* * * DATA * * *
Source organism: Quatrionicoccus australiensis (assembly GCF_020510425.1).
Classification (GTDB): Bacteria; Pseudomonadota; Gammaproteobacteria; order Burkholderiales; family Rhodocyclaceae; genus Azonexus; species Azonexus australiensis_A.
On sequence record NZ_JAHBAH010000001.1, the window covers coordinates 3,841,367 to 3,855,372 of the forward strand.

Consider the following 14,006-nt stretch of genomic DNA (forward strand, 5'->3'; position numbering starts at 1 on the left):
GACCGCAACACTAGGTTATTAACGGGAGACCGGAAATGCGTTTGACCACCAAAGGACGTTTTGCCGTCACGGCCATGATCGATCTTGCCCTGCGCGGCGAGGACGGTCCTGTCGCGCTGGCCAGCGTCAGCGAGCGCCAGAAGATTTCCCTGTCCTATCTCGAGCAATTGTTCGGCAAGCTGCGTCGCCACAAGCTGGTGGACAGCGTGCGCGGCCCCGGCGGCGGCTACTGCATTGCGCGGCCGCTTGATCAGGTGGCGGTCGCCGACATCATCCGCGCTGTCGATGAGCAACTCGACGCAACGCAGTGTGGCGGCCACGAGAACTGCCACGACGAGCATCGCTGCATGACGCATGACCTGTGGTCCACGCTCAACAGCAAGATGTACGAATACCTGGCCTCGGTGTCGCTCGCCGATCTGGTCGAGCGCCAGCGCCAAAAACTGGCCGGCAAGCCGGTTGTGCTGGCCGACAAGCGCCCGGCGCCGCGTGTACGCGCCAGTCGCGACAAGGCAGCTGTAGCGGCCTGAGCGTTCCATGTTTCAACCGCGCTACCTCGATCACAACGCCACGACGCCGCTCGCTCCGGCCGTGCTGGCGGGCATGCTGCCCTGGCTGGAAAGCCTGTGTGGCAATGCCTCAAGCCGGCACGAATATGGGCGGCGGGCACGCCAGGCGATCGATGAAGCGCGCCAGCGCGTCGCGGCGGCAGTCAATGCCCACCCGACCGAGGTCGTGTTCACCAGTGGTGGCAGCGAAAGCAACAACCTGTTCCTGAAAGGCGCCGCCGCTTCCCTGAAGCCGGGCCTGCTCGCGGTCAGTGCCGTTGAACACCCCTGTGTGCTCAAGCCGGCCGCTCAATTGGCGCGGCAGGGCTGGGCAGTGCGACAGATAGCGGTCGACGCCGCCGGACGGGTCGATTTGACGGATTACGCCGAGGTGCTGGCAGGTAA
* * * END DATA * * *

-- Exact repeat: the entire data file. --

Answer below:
Source organism: Quatrionicoccus australiensis (assembly GCF_020510425.1).
Classification (GTDB): Bacteria; Pseudomonadota; Gammaproteobacteria; order Burkholderiales; family Rhodocyclaceae; genus Azonexus; species Azonexus australiensis_A.
On sequence record NZ_JAHBAH010000001.1, the window covers coordinates 3,841,367 to 3,855,372 of the forward strand.

Consider the following 14,006-nt stretch of genomic DNA (forward strand, 5'->3'; position numbering starts at 1 on the left):
GACCGCAACACTAGGTTATTAACGGGAGACCGGAAATGCGTTTGACCACCAAAGGACGTTTTGCCGTCACGGCCATGATCGATCTTGCCCTGCGCGGCGAGGACGGTCCTGTCGCGCTGGCCAGCGTCAGCGAGCGCCAGAAGATTTCCCTGTCCTATCTCGAGCAATTGTTCGGCAAGCTGCGTCGCCACAAGCTGGTGGACAGCGTGCGCGGCCCCGGCGGCGGCTACTGCATTGCGCGGCCGCTTGATCAGGTGGCGGTCGCCGACATCATCCGCGCTGTCGATGAGCAACTCGACGCAACGCAGTGTGGCGGCCACGAGAACTGCCACGACGAGCATCGCTGCATGACGCATGACCTGTGGTCCACGCTCAACAGCAAGATGTACGAATACCTGGCCTCGGTGTCGCTCGCCGATCTGGTCGAGCGCCAGCGCCAAAAACTGGCCGGCAAGCCGGTTGTGCTGGCCGACAAGCGCCCGGCGCCGCGTGTACGCGCCAGTCGCGACAAGGCAGCTGTAGCGGCCTGAGCGTTCCATGTTTCAACCGCGCTACCTCGATCACAACGCCACGACGCCGCTCGCTCCGGCCGTGCTGGCGGGCATGCTGCCCTGGCTGGAAAGCCTGTGTGGCAATGCCTCAAGCCGGCACGAATATGGGCGGCGGGCACGCCAGGCGATCGATGAAGCGCGCCAGCGCGTCGCGGCGGCAGTCAATGCCCACCCGACCGAGGTCGTGTTCACCAGTGGTGGCAGCGAAAGCAACAACCTGTTCCTGAAAGGCGCCGCCGCTTCCCTGAAGCCGGGCCTGCTCGCGGTCAGTGCCGTTGAACACCCCTGTGTGCTCAAGCCGGCCGCTCAATTGGCGCGGCAGGGCTGGGCAGTGCGACAGATAGCGGTCGACGCCGCCGGACGGGTCGATTTGACGGATTACGCCGAGGTGCTGGCAGGTAA